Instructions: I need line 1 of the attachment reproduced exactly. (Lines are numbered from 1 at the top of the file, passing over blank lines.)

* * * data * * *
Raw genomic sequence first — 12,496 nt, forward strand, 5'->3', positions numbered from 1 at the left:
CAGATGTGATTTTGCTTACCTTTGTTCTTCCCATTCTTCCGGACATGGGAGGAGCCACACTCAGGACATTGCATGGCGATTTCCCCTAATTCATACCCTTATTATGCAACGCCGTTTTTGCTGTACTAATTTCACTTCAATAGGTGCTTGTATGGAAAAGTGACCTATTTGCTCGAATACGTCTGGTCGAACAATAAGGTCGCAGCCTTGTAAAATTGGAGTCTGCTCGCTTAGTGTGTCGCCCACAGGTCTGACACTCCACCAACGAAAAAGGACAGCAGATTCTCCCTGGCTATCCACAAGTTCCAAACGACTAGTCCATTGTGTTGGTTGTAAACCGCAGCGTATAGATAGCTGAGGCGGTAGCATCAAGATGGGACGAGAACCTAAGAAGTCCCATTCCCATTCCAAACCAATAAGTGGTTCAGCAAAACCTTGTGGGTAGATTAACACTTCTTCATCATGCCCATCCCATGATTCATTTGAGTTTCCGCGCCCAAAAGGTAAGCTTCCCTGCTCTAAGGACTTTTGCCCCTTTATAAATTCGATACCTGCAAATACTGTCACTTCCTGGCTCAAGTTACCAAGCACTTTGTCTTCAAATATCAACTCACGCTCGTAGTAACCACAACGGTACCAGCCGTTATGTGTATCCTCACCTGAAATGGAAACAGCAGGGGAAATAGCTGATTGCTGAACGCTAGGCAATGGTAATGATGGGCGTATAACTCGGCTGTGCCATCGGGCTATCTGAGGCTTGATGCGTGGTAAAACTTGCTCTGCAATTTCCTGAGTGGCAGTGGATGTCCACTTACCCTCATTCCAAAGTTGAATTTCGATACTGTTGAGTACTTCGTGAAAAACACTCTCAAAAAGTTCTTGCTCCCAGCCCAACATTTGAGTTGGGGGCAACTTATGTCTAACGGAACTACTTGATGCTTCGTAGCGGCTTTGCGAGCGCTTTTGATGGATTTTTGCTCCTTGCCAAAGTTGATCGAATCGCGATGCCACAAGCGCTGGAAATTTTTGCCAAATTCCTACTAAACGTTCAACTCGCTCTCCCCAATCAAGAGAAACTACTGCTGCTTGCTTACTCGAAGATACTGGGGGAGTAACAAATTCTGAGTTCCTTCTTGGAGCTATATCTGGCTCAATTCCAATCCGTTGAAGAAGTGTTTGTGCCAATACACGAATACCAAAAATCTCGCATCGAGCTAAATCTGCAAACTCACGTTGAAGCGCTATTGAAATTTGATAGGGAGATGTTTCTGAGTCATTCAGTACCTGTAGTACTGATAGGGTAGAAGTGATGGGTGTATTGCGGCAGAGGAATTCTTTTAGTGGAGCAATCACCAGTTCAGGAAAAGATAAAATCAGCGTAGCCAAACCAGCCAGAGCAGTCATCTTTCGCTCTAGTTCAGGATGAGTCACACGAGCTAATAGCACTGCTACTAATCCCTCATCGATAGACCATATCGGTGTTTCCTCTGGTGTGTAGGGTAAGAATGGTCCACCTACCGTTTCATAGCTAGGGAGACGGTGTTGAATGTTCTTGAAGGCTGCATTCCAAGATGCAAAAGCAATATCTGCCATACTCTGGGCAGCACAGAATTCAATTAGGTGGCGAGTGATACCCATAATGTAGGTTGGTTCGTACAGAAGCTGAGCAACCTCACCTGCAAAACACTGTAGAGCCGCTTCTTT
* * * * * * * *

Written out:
Raw genomic sequence first — 12,496 nt, forward strand, 5'->3', positions numbered from 1 at the left: